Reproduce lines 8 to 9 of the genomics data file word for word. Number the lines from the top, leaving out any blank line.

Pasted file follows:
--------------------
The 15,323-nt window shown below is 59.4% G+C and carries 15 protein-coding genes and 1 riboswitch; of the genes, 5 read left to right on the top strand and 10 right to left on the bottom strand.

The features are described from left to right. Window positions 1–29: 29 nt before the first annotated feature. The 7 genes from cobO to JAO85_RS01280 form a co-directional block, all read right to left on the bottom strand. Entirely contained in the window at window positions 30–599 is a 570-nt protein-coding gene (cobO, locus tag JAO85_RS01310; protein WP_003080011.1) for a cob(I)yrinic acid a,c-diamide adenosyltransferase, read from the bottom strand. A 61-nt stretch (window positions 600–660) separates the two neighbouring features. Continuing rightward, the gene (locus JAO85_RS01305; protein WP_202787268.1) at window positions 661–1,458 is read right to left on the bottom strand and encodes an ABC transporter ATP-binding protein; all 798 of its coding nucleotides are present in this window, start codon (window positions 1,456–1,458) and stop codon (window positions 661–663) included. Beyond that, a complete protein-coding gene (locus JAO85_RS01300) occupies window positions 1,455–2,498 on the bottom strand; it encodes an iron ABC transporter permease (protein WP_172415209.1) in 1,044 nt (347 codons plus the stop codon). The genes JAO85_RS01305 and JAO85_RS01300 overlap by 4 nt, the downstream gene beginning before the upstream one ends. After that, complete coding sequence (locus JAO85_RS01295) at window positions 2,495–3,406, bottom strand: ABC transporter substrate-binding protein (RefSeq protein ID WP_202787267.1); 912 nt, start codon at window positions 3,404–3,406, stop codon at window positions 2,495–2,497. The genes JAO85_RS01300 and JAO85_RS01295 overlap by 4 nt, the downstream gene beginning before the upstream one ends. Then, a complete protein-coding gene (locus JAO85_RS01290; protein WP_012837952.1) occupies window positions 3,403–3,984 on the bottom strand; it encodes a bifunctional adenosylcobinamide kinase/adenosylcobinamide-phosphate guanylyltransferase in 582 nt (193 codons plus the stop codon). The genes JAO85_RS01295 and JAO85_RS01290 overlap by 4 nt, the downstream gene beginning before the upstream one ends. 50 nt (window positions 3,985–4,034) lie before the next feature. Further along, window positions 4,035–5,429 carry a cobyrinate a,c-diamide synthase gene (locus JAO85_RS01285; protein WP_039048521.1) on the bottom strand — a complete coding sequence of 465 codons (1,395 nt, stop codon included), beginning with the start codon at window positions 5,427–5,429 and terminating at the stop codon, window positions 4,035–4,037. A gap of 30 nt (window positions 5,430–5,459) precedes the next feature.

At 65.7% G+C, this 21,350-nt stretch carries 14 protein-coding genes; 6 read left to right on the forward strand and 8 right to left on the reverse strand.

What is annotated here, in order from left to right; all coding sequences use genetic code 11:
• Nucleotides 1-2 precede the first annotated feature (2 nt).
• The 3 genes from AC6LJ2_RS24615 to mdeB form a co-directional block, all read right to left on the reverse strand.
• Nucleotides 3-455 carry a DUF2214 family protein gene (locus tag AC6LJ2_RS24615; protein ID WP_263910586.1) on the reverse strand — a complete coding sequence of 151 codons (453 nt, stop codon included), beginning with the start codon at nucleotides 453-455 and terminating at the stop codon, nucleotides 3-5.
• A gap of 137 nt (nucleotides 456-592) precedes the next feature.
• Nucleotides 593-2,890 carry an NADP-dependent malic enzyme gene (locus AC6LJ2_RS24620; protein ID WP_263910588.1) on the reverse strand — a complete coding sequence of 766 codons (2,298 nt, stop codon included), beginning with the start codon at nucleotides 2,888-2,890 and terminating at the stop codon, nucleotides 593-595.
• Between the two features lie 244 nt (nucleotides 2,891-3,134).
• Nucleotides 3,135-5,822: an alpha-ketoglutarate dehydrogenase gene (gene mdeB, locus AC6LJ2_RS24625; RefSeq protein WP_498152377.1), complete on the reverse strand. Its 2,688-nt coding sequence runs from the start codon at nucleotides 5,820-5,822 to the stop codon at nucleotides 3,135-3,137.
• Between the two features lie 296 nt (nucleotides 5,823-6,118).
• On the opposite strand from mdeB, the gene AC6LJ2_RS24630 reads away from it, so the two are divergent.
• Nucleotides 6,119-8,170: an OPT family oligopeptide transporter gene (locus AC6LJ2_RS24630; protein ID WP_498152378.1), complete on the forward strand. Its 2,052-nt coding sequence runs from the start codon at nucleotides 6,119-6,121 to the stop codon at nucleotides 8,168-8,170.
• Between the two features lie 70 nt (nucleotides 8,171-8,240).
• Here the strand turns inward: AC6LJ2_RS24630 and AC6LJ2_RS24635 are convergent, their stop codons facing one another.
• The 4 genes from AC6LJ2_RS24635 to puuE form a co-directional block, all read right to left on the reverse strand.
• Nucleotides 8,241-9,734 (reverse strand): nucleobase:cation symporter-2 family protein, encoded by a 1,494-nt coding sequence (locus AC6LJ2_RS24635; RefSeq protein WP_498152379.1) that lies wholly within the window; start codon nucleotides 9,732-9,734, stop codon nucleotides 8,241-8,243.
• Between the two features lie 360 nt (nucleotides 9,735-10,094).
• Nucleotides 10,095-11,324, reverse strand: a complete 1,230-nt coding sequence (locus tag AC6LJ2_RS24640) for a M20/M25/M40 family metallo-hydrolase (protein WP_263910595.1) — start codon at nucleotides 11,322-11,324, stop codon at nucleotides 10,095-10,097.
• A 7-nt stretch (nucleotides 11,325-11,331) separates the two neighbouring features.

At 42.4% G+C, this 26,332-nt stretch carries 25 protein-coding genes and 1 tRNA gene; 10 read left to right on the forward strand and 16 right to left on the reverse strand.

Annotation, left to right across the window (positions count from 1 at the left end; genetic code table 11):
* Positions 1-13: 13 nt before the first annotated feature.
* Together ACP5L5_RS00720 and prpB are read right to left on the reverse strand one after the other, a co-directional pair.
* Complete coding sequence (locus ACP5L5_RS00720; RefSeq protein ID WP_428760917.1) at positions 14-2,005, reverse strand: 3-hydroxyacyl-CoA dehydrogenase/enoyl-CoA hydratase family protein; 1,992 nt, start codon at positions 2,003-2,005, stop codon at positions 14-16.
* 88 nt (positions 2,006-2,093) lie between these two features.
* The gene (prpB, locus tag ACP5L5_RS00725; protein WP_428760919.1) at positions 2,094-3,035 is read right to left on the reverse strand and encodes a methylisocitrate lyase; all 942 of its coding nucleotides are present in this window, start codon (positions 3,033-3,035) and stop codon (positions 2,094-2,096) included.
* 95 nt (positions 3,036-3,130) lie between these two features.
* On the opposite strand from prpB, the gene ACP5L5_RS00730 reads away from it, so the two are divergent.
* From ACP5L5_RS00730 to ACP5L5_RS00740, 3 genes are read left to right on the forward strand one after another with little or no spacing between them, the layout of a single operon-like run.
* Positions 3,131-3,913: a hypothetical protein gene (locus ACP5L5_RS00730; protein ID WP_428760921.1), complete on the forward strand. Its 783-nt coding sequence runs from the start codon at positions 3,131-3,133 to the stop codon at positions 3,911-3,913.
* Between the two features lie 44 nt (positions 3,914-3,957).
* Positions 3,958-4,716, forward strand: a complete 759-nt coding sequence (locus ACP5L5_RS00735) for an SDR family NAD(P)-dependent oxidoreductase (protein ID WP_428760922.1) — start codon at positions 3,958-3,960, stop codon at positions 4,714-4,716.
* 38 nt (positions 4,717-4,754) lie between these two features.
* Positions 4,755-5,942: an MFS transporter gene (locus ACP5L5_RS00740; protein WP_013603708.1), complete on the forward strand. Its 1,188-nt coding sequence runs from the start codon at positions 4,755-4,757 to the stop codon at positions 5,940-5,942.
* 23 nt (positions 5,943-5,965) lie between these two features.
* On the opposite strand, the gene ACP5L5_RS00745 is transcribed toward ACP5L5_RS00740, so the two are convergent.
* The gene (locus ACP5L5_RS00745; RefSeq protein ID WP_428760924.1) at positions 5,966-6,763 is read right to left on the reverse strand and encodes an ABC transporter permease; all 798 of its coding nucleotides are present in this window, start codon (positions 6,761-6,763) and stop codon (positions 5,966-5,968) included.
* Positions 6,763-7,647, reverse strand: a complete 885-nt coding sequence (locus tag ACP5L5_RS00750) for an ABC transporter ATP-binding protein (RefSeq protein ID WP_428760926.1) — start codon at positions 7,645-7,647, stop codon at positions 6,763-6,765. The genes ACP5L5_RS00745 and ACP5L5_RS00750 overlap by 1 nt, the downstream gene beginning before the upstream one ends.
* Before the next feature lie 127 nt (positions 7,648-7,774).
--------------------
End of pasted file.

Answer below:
• A gap of 137 nt (nucleotides 456-592) precedes the next feature.
• Nucleotides 593-2,890 carry an NADP-dependent malic enzyme gene (locus AC6LJ2_RS24620; protein ID WP_263910588.1) on the reverse strand — a complete coding sequence of 766 codons (2,298 nt, stop codon included), beginning with the start codon at nucleotides 2,888-2,890 and terminating at the stop codon, nucleotides 593-595.